Breck is a Zora engineer by day, and angel investor for DAO Jones by night.
In 2018 I graduated from Vanderbilt with degrees in computer science and organizational psychology. Out of college, I joined the Crypto engineering team at Coinbase, where I did both engineering and product. In October of 2020, I left Coinbase to be the first hire outside of the founding team at Zora, the NFT marketplace protocol. And I have been here since.
During my summer internship in 2017, I told myself that it was time to make a decision on which depth of software engineering I would choose to specialize in. I just wasn’t interested in working for a large SAAS business. I wrote down three disciplines that might be interesting, machine learning / AI, virtual reality, and blockchain. Lots of buzzwords in my 21 year-old brain. For whatever reasons, I decided that both machine learning / AI and virtual reality were not for me. I started listening to some Bitcoin podcasts during the working days of my internship and immediately became enthralled. I went to every crypto conference I could find in the bay area and committed that I would spend my entire senior year working on crypto engineering projects. First semester, I worked with a team of undergraduate and graduate students to design a new system for shared data storage amongst hospitals. Second semester, I worked with a team of graduate students on a startup that leveraged the stellar blockchain to initiate international money transfers via text message. We piloted the program for a week on the border of Rwanda and the Democratic Republic of Congo, and won an award at the SXSW pitch contest. Upon graduating from college I joined the crypto engineering team at Coinbase to learn how to properly build systems that interact with blockchains at scale.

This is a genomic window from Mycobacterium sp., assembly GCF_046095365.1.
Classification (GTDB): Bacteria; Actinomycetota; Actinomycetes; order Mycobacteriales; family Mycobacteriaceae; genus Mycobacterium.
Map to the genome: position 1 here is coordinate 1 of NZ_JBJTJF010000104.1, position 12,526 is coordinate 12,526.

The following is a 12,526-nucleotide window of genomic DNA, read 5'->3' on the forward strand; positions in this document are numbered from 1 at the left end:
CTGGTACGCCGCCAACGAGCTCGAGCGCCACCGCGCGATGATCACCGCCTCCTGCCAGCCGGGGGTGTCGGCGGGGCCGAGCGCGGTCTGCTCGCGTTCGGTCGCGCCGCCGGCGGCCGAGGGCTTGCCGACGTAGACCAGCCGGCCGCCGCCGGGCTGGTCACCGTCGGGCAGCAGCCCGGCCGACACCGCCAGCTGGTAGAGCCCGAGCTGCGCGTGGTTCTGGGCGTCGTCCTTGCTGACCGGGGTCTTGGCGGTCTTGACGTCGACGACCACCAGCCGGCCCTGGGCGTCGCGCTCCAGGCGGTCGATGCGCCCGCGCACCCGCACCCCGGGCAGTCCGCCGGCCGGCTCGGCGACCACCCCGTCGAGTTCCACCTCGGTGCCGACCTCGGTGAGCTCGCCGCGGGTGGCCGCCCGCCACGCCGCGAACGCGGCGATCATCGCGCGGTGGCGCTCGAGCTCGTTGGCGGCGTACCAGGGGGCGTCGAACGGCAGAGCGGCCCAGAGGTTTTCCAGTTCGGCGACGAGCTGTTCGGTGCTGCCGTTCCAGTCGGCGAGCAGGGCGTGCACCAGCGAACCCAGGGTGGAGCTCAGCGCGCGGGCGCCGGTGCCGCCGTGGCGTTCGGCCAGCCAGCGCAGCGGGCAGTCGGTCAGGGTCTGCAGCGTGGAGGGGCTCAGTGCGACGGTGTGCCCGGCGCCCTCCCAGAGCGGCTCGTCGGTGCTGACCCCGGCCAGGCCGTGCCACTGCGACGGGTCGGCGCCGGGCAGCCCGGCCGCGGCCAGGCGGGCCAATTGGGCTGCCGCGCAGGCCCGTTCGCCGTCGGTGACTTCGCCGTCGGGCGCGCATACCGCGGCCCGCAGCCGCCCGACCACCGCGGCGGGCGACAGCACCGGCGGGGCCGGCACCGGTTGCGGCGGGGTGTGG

By day I am a backend crypto engineer at Zora and by night I am an angel investor and admin for Dao Jones, an onchain investment group I helped found. At Zora, I write backend services that read and interpret onchain NFT data on primarily Ethereum based blockchains. At Dao Jones, I source investment deals and operate and manage funds as a signer on behalf of the Dao.
In 2017 the job search probably looked a lot different than it does now. I went through the regular hoops of hustling on Twitter dm’ing founders that I liked, introducing myself to people at conferences, and spam emailing people if I got an email or business card from them. Ultimately those initial conversations helped lead to interviewing opportunities!
The hiring processes for engineering in crypto is fairly standard. When I was interviewing for a spot at Coinbase, I did a technical phone screen, pair programming, and a hiring manager interview. When I was at Coinbase, I did two pair programming interviews a week. At Zora, at least for the first few engineering hires our hiring process was a bit different. Rather than investing in long interviews we did paid work trials with engineers. Now that the team has grown, our engineering interview pipeline is maturing into something that looks more like Coinbase’s, or any standard tech company in the Bay Area.
The easiest way to make an impression with people is via Twitter. If you want to be in web3, you should be finding ways to put yourself and your thoughts out there, and twitter seems to be the primary meeting place for the minds of web3. You will also find that twitter is an easy place to reach out and dm people at the web3 companies that you like. So many people pay it forward in the space because odds are a few months / years prior they were on the other side of a dm reaching out to a founder or OG that was parlayed into something more.